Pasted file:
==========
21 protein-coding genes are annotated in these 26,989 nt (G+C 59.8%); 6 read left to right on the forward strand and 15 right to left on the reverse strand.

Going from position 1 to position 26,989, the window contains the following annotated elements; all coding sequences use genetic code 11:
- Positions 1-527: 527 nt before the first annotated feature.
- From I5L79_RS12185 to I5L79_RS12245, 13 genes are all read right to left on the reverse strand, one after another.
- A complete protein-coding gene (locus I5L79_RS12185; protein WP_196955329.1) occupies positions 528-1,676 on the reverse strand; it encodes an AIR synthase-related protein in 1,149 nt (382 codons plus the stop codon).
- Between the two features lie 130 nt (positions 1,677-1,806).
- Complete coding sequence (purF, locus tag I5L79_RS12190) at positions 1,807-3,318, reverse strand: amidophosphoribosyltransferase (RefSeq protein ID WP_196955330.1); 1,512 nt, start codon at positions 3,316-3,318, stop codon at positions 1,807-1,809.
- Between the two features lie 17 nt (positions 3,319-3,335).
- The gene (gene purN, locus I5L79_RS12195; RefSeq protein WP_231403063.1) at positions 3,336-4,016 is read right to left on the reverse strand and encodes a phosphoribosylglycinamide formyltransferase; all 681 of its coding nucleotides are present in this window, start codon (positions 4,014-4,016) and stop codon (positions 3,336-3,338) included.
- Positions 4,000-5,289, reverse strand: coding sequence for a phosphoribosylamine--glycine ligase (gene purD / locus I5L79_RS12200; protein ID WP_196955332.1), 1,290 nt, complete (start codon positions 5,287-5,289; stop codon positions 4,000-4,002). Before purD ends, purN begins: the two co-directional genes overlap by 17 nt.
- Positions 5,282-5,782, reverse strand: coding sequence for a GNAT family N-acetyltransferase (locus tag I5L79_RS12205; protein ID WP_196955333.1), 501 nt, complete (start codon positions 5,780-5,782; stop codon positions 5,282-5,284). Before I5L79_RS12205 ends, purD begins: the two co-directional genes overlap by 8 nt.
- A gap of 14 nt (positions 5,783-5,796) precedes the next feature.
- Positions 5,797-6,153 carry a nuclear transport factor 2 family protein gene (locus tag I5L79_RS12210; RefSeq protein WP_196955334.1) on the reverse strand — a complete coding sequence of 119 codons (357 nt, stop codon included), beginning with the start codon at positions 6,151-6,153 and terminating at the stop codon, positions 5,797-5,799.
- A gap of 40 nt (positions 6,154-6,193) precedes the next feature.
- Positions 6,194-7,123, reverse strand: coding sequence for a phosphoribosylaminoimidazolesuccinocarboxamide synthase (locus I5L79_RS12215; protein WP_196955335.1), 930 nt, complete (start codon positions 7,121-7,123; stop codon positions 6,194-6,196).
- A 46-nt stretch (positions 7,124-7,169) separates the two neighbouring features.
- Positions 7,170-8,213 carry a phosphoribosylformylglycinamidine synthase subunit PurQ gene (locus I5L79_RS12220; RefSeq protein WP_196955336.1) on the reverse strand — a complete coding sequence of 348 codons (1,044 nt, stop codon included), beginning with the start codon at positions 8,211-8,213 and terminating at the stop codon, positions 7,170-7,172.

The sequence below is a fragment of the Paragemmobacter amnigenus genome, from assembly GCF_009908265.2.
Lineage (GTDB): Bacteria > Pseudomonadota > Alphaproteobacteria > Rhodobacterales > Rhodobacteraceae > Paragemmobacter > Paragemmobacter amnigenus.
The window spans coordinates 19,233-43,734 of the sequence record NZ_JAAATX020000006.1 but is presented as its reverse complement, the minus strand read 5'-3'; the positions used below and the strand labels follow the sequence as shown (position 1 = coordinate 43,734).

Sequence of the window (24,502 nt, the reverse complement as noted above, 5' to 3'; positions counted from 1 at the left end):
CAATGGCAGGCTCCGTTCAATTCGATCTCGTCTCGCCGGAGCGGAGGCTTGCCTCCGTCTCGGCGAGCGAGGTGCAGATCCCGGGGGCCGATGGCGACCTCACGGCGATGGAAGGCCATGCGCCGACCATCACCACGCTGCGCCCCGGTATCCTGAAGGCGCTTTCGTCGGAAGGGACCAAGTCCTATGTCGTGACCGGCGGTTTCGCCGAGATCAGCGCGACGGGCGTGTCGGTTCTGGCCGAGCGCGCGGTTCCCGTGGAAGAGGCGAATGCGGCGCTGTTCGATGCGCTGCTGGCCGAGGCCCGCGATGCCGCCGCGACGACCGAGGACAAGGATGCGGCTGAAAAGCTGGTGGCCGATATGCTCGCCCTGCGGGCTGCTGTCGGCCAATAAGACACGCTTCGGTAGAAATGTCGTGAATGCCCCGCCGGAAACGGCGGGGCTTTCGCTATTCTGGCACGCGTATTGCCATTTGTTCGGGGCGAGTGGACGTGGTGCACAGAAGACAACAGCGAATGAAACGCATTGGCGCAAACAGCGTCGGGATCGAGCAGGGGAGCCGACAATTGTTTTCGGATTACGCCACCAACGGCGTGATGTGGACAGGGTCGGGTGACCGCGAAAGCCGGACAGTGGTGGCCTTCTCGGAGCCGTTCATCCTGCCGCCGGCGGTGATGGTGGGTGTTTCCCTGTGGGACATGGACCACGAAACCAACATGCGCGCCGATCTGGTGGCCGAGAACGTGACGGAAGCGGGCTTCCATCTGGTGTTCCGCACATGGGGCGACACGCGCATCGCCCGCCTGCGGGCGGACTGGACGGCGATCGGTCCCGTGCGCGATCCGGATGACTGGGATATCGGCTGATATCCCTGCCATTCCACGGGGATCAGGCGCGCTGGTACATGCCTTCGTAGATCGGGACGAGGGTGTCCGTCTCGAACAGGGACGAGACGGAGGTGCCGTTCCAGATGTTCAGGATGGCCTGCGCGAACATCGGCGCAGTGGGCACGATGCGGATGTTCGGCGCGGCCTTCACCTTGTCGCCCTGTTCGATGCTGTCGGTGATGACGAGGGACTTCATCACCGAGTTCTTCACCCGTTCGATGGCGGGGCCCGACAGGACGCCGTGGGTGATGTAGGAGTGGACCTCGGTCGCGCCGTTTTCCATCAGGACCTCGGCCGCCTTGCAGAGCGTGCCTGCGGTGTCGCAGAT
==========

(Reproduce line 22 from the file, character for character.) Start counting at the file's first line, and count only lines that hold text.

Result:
CAATGGCAGGCTCCGTTCAATTCGATCTCGTCTCGCCGGAGCGGAGGCTTGCCTCCGTCTCGGCGAGCGAGGTGCAGATCCCGGGGGCCGATGGCGACCTCACGGCGATGGAAGGCCATGCGCCGACCATCACCACGCTGCGCCCCGGTATCCTGAAGGCGCTTTCGTCGGAAGGGACCAAGTCCTATGTCGTGACCGGCGGTTTCGCCGAGATCAGCGCGACGGGCGTGTCGGTTCTGGCCGAGCGCGCGGTTCCCGTGGAAGAGGCGAATGCGGCGCTGTTCGATGCGCTGCTGGCCGAGGCCCGCGATGCCGCCGCGACGACCGAGGACAAGGATGCGGCTGAAAAGCTGGTGGCCGATATGCTCGCCCTGCGGGCTGCTGTCGGCCAATAAGACACGCTTCGGTAGAAATGTCGTGAATGCCCCGCCGGAAACGGCGGGGCTTTCGCTATTCTGGCACGCGTATTGCCATTTGTTCGGGGCGAGTGGACGTGGTGCACAGAAGACAACAGCGAATGAAACGCATTGGCGCAAACAGCGTCGGGATCGAGCAGGGGAGCCGACAATTGTTTTCGGATTACGCCACCAACGGCGTGATGTGGACAGGGTCGGGTGACCGCGAAAGCCGGACAGTGGTGGCCTTCTCGGAGCCGTTCATCCTGCCGCCGGCGGTGATGGTGGGTGTTTCCCTGTGGGACATGGACCACGAAACCAACATGCGCGCCGATCTGGTGGCCGAGAACGTGACGGAAGCGGGCTTCCATCTGGTGTTCCGCACATGGGGCGACACGCGCATCGCCCGCCTGCGGGCGGACTGGACGGCGATCGGTCCCGTGCGCGATCCGGATGACTGGGATATCGGCTGATATCCCTGCCATTCCACGGGGATCAGGCGCGCTGGTACATGCCTTCGTAGATCGGGACGAGGGTGTCCGTCTCGAACAGGGACGAGACGGAGGTGCCGTTCCAGATGTTCAGGATGGCCTGCGCGAACATCGGCGCAGTGGGCACGATGCGGATGTTCGGCGCGGCCTTCACCTTGTCGCCCTGTTCGATGCTGTCGGTGATGACGAGGGACTTCATCACCGAGTTCTTCACCCGTTCGATGGCGGGGCCCGACAGGACGCCGTGGGTGATGTAGGAGTGGACCTCGGTCGCGCCGTTTTCCATCAGGACCTCGGCCGCCTTGCAGAGCGTGCCTGCGGTGTCGCAGAT